In some cases investigated by DPI, grain had become contaminated via structural transferor direct contact (e.g. through use of an auger, silo or truck used previously for storing treated fertiliser or seed, which was not decontamined after use).
In both cases, better decontamination of equipment used for both grain and fertiliser handling would have addressed the risk of contamination. Where possible, it may even be appropriate to use separate equipment for grain and fertiliser.
With the recent marked increase in container exports, it's essential to manage any contamination issues to reduce the risk of unacceptable residues occurring as this may lead to major market access issues.
In each of these scenarios, the individual growers were encouraged to change their practices to minimise the risk of cross contamination occurring again. DPI has also engaged various industry bodies that represent these growers to help raise awareness of this issue and ensure that other growers are aware of these risks.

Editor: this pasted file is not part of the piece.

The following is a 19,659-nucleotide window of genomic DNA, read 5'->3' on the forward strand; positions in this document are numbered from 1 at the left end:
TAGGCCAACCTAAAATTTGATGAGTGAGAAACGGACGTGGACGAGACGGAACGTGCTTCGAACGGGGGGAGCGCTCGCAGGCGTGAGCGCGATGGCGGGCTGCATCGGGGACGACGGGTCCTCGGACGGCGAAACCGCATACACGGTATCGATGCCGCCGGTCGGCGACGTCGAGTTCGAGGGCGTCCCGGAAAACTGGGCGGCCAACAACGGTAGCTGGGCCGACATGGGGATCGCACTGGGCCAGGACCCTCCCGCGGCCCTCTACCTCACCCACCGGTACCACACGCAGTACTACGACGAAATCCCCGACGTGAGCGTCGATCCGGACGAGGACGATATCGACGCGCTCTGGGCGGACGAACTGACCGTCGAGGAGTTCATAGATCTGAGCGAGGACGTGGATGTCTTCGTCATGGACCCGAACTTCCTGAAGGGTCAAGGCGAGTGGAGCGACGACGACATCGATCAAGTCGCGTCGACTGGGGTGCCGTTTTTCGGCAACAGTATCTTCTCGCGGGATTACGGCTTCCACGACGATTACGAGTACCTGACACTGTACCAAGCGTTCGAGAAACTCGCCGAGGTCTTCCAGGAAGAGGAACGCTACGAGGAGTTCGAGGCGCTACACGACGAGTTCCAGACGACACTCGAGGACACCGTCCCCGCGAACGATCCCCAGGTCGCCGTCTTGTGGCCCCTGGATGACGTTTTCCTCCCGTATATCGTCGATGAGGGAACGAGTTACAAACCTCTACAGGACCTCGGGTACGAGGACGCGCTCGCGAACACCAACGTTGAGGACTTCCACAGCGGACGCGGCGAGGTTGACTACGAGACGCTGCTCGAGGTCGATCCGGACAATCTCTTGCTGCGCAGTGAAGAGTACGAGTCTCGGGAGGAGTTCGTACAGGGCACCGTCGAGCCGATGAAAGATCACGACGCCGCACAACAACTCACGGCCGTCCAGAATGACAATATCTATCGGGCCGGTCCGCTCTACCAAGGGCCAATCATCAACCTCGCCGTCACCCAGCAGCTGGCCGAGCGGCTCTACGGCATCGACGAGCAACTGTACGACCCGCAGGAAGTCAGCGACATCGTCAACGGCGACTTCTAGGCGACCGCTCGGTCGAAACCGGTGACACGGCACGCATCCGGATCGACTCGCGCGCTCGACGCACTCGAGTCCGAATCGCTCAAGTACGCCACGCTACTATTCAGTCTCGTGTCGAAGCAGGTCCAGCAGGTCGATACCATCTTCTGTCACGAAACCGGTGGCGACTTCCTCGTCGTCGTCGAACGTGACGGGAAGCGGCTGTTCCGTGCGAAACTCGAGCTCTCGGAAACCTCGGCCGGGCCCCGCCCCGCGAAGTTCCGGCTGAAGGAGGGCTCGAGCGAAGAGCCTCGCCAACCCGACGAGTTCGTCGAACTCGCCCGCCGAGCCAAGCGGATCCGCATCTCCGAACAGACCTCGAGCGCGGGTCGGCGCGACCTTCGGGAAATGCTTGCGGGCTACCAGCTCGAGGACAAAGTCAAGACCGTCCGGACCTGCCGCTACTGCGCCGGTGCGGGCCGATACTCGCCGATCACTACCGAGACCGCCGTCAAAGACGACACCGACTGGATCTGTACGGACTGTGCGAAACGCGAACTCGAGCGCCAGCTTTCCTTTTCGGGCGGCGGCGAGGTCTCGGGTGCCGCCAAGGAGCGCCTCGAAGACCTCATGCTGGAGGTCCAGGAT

Spray notification counts
People are becoming more concerned about agricultural chemicals being sprayed close to sensitive areas such as schools and hospitals - particularly when aircraft or mister sprayers are being used. Similarly, neighbouring properties can be concerned by chemicals being applied on adjoining land, particularly if they grow herbicide sensitive crops, graze livestock or grow organic produce.
These concerns are often due to a lack of information. This can be alleviated through good communication between the land manager/ occupier of the area to be sprayed/baited, their neighbours and sensitive property management (e.g. school principal, site manager).
Spraying within 200 m of a school, hospital, aged care service or children's service
To address some of these concerns, notification laws apply when spraying agricultural chemicals by aircraft or mister sprayers (e.g. orchard sprayers, air blast sprayers) within 200 m of a school, hospital, aged care service or children's service (e.g. kindergarten or child care centre). Notification laws do not apply if chemicals being applied by other forms of equipment, such as a boom sprayer.
At least 12 hours before spraying is to occur within 200 m of these facilities, the land manager/occupier of the area to be treated must make every reasonable effort to inform the school principal/site manager of: